\end{itemize}
The following is a list of features the NelderMead algorithm currently provides :
\begin{itemize}
\item manage various simplex initializations
\begin{itemize}
\item initial simplex given by user,
\item initial simplex computed with a length and along the coordinate axes,
\item initial regular simplex computed with Spendley et al. formula
\item initial simplex computed by a small perturbation around the initial guess point
\end{itemize}
\item manage cost function
\begin{itemize}
\item optionnal additionnal argument
\item direct communication of the task to perform : cost function or inequality constraints
\end{itemize}
\item manage various termination criteria
\begin{itemize}
\item maximum number of iterations,
\item tolerance on function value (relative or absolute),
\item tolerance on x (relative or absolute),
\item tolerance on standard deviation of function value (original termination criteria in [3]),
\item maximum number of evaluations of cost function,
\item absolute or relative simplex size,
\end{itemize}
\item manage the history of the convergence, including :
\begin{itemize}
\item the history of function values,
\item the history of optimum point,
\item the history of simplices,
\item the history of termination criterias,
\end{itemize}
\item provide a plot command which allows to graphically see the history of the simplices toward the optimum,
\item provide query functions for
\begin{itemize}
\item the status of the optimization process,
\item the number of iterations,
\item the number of function evaluations,
\item the status of execution,
\item the function value at initial point,
\item the function value at optimal point,
\item etc...
\end{itemize}
\item Spendley et al. fixed shaped algorithm,
\item Kelley restart based on simplex gradient,
\item O'Neill restart based on factorial search around optimum,
\item Boxlike method managing bounds and nonlinear inequality constraints based on arbitrary number of vertices in the simplex.
\end{itemize}
\section{How to use the Toolbox}
The design of the toolbox is based on the creation of
a new token by the \scifunction{neldermead\_new} function.
The NelderMead object associated with this token can then
be configured with \scifunction{neldermead\_configure} and queried
with \scifunction{neldermead\_cget}. For example, the
\scifunction{neldermead\_configure} command allows to configure the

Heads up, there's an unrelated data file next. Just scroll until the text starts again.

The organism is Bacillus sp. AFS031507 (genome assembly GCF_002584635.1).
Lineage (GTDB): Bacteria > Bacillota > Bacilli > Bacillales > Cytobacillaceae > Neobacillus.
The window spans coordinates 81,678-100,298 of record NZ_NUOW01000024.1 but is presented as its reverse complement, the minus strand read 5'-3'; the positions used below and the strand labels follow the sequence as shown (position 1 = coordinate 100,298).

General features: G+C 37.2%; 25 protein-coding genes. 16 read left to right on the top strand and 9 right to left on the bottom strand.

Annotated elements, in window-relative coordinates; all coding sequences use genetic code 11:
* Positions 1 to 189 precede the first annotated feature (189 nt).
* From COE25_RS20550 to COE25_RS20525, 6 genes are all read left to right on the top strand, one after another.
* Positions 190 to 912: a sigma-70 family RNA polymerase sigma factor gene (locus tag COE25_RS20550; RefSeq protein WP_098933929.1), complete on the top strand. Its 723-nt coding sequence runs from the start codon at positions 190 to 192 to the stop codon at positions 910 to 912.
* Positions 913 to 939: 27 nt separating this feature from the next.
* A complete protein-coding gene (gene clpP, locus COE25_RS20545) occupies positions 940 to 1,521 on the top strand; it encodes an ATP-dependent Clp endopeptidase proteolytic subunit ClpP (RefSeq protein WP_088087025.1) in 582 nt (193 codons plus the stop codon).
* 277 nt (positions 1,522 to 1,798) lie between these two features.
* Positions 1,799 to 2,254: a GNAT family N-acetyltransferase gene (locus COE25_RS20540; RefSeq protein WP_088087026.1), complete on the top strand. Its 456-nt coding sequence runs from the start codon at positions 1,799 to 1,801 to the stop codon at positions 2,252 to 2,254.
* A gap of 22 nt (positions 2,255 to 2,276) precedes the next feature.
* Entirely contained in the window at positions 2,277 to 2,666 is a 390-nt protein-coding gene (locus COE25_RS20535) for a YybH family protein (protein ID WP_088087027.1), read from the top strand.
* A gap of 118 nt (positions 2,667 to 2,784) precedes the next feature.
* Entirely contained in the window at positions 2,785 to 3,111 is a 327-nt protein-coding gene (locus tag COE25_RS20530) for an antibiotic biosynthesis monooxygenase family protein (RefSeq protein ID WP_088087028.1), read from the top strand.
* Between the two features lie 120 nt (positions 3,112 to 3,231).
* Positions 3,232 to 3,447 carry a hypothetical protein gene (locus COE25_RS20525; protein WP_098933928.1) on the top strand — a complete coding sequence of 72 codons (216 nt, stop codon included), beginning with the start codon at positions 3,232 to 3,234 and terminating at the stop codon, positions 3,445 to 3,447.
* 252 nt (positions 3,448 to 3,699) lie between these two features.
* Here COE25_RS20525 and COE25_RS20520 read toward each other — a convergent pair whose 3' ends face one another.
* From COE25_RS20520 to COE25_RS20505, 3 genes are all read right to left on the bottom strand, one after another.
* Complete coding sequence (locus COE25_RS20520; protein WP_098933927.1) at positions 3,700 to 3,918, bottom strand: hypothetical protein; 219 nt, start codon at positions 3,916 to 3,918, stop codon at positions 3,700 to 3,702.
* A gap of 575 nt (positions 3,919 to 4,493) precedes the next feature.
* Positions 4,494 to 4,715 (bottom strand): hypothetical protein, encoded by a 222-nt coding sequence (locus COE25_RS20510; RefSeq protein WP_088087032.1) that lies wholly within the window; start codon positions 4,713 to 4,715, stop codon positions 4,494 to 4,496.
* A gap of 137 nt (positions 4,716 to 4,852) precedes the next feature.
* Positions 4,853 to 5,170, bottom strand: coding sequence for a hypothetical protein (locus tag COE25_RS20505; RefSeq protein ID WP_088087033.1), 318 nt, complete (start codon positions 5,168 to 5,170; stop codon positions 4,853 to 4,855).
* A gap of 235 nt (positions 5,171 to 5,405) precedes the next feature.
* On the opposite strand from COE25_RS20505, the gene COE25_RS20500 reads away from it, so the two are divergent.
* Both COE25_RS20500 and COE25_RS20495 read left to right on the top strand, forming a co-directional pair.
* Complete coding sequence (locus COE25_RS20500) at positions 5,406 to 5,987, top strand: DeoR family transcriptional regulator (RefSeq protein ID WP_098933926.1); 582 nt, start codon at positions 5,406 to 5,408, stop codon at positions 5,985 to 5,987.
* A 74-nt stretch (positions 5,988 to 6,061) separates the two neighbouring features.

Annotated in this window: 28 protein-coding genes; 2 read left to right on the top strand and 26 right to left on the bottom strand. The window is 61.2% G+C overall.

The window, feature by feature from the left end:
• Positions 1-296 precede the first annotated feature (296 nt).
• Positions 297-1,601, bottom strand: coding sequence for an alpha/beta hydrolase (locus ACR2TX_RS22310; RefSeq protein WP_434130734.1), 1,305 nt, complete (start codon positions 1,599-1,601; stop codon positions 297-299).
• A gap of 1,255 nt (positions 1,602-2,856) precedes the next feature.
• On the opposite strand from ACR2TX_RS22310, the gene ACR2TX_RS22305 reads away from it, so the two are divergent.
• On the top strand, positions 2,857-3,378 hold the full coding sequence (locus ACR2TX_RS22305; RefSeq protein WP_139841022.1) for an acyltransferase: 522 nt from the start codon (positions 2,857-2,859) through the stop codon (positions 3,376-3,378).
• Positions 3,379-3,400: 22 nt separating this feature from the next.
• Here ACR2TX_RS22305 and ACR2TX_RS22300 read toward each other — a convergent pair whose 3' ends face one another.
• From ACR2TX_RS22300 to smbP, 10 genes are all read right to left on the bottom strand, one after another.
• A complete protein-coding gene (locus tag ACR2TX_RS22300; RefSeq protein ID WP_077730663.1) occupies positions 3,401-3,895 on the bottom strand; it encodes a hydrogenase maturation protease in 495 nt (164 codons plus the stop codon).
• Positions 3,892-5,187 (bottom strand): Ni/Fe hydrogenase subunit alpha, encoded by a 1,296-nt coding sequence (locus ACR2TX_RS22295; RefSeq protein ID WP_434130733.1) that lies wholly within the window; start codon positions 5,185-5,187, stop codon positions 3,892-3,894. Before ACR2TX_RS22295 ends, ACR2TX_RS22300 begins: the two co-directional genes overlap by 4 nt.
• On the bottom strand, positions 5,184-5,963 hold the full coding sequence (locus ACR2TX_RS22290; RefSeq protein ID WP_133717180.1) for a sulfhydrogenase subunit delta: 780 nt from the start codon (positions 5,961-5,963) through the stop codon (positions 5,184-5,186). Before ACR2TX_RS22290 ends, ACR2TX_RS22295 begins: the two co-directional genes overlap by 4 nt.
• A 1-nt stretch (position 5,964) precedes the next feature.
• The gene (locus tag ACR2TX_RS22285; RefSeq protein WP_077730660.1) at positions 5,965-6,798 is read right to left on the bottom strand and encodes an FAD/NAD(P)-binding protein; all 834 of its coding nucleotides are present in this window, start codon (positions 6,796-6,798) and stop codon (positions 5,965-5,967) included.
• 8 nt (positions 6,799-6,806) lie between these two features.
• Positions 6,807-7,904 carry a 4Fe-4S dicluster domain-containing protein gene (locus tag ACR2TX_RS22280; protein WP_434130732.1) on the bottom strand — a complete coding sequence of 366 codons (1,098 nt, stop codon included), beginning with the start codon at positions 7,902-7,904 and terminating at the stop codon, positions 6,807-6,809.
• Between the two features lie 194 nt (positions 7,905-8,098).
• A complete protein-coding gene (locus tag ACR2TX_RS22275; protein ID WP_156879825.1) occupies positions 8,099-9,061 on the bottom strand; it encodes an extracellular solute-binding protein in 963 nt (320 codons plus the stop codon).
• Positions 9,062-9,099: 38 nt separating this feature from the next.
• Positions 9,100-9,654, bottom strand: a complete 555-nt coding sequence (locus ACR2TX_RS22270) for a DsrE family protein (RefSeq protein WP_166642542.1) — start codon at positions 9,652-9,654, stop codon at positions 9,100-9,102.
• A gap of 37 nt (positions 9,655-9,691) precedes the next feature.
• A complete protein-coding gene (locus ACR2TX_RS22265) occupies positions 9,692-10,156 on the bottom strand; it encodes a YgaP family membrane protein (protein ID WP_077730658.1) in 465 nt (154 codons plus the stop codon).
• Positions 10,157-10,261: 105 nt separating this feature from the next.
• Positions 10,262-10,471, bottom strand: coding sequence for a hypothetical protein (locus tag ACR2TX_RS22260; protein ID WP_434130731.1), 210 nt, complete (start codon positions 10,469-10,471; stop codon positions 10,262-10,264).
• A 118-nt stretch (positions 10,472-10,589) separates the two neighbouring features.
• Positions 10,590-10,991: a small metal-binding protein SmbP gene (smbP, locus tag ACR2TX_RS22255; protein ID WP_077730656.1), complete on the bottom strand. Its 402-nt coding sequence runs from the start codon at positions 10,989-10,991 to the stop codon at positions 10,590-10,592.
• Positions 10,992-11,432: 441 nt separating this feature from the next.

number of variables, the objective function and the initial guess.
The main command of the toolbox is the \scifunction{neldermead\_search} command, which
solves the optimization problem. After an optimization has been performed,
the \scifunction{neldermead\_get} command allows to retrieve the optimum $x^\star$,
as well as other parameters, such as the number of iterations performed, the number
of evaluations of the function, etc...
Once the optimization is finished, the \scifunction{neldermead\_destroy} function
deletes the object.
\section{An example}
In the following example, we search the minimum of the 2D Rosenbrock function \cite{citeulike:1903787},
defined by
\begin{eqnarray}
f(x_1,x_2) = 100(x_2  x_1)^2 + (1x_1)^2
\end{eqnarray}
The following Scilab script allows to find the solution of the problem.
We begin by defining the function \scifunction{rosenbrock} which computes the Rosenbrock function.
The traditionnal initial guess $(1.2 , 1.0)$ is used, which corresponds
to the "x0" key. The initial simplex is computed along
the axes with a length equal to 0.1. We want to use the NelderMead algorithm with variable simplex size
is used, which corresponds to the "variable" value of the "method" option.
The verbose mode is enabled so that messages are generated during the algorithm.
After the optimization is performed, the optimum is retrieved with quiery features.
\lstset{language=Scilab}
\lstset{numbers=left}
\lstset{basicstyle=\footnotesize}
\lstset{keywordstyle=\bfseries}
\begin{lstlisting}
function y = rosenbrock (x)
y = 100*(x(2)x(1)^2)^2 + (1x(1))^2;
endfunction
nm = neldermead_new ();
nm = neldermead_configure(nm,"numberofvariables",2);
nm = neldermead_configure(nm,"x0",[1.2 1.0]');
nm = neldermead_configure(nm,"simplex0method","axes");
nm = neldermead_configure(nm,"simplex0length",0.1);
nm = neldermead_configure(nm,"method","variable");
nm = neldermead_configure(nm,"verbose",1);
nm = neldermead_configure(nm,"function",rosenbrock);
nm = neldermead_search(nm);
xopt = neldermead_get(nm,"xopt")
fopt = neldermead_get(nm,"fopt")
status = neldermead_get(nm,"status")
nm = neldermead_destroy(nm);
\end{lstlisting}
This produces the following output.
\lstset{language=Scilab}
\lstset{numbers=left}